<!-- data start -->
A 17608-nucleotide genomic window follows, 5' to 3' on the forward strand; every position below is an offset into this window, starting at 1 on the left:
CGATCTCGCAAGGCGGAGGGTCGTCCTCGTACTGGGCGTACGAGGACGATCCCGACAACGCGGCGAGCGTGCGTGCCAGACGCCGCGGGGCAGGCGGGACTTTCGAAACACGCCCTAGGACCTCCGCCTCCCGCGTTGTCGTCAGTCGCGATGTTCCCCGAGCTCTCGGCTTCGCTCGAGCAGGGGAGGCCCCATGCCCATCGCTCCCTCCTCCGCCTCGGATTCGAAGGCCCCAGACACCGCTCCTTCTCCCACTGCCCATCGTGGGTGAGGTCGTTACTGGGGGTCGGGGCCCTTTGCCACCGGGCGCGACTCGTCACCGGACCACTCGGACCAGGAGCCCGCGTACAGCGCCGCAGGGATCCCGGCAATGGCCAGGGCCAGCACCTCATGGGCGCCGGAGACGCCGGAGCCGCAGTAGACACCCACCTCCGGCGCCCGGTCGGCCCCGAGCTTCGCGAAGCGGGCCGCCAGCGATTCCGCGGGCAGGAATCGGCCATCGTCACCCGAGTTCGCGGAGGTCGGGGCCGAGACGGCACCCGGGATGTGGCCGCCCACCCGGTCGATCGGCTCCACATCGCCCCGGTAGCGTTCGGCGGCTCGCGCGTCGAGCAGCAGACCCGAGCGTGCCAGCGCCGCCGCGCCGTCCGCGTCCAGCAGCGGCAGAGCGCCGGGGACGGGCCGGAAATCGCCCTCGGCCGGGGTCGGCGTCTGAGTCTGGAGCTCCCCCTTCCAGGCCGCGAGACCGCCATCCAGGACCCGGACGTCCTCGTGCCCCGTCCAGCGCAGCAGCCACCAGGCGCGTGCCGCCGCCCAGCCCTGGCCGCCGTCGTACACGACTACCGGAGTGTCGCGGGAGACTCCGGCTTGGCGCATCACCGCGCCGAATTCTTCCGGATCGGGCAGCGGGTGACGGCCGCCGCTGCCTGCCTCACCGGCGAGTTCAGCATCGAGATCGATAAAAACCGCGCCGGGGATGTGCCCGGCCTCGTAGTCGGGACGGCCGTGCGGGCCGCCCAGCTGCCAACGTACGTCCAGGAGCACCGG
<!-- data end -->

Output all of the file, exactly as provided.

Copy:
A 17608-nucleotide genomic window follows, 5' to 3' on the forward strand; every position below is an offset into this window, starting at 1 on the left:
CGATCTCGCAAGGCGGAGGGTCGTCCTCGTACTGGGCGTACGAGGACGATCCCGACAACGCGGCGAGCGTGCGTGCCAGACGCCGCGGGGCAGGCGGGACTTTCGAAACACGCCCTAGGACCTCCGCCTCCCGCGTTGTCGTCAGTCGCGATGTTCCCCGAGCTCTCGGCTTCGCTCGAGCAGGGGAGGCCCCATGCCCATCGCTCCCTCCTCCGCCTCGGATTCGAAGGCCCCAGACACCGCTCCTTCTCCCACTGCCCATCGTGGGTGAGGTCGTTACTGGGGGTCGGGGCCCTTTGCCACCGGGCGCGACTCGTCACCGGACCACTCGGACCAGGAGCCCGCGTACAGCGCCGCAGGGATCCCGGCAATGGCCAGGGCCAGCACCTCATGGGCGCCGGAGACGCCGGAGCCGCAGTAGACACCCACCTCCGGCGCCCGGTCGGCCCCGAGCTTCGCGAAGCGGGCCGCCAGCGATTCCGCGGGCAGGAATCGGCCATCGTCACCCGAGTTCGCGGAGGTCGGGGCCGAGACGGCACCCGGGATGTGGCCGCCCACCCGGTCGATCGGCTCCACATCGCCCCGGTAGCGTTCGGCGGCTCGCGCGTCGAGCAGCAGACCCGAGCGTGCCAGCGCCGCCGCGCCGTCCGCGTCCAGCAGCGGCAGAGCGCCGGGGACGGGCCGGAAATCGCCCTCGGCCGGGGTCGGCGTCTGAGTCTGGAGCTCCCCCTTCCAGGCCGCGAGACCGCCATCCAGGACCCGGACGTCCTCGTGCCCCGTCCAGCGCAGCAGCCACCAGGCGCGTGCCGCCGCCCAGCCCTGGCCGCCGTCGTACACGACTACCGGAGTGTCGCGGGAGACTCCGGCTTGGCGCATCACCGCGCCGAATTCTTCCGGATCGGGCAGCGGGTGACGGCCGCCGCTGCCTGCCTCACCGGCGAGTTCAGCATCGAGATCGATAAAAACCGCGCCGGGGATGTGCCCGGCCTCGTAGTCGGGACGGCCGTGCGGGCCGCCCAGCTGCCAACGTACGTCCAGGAGCACCGG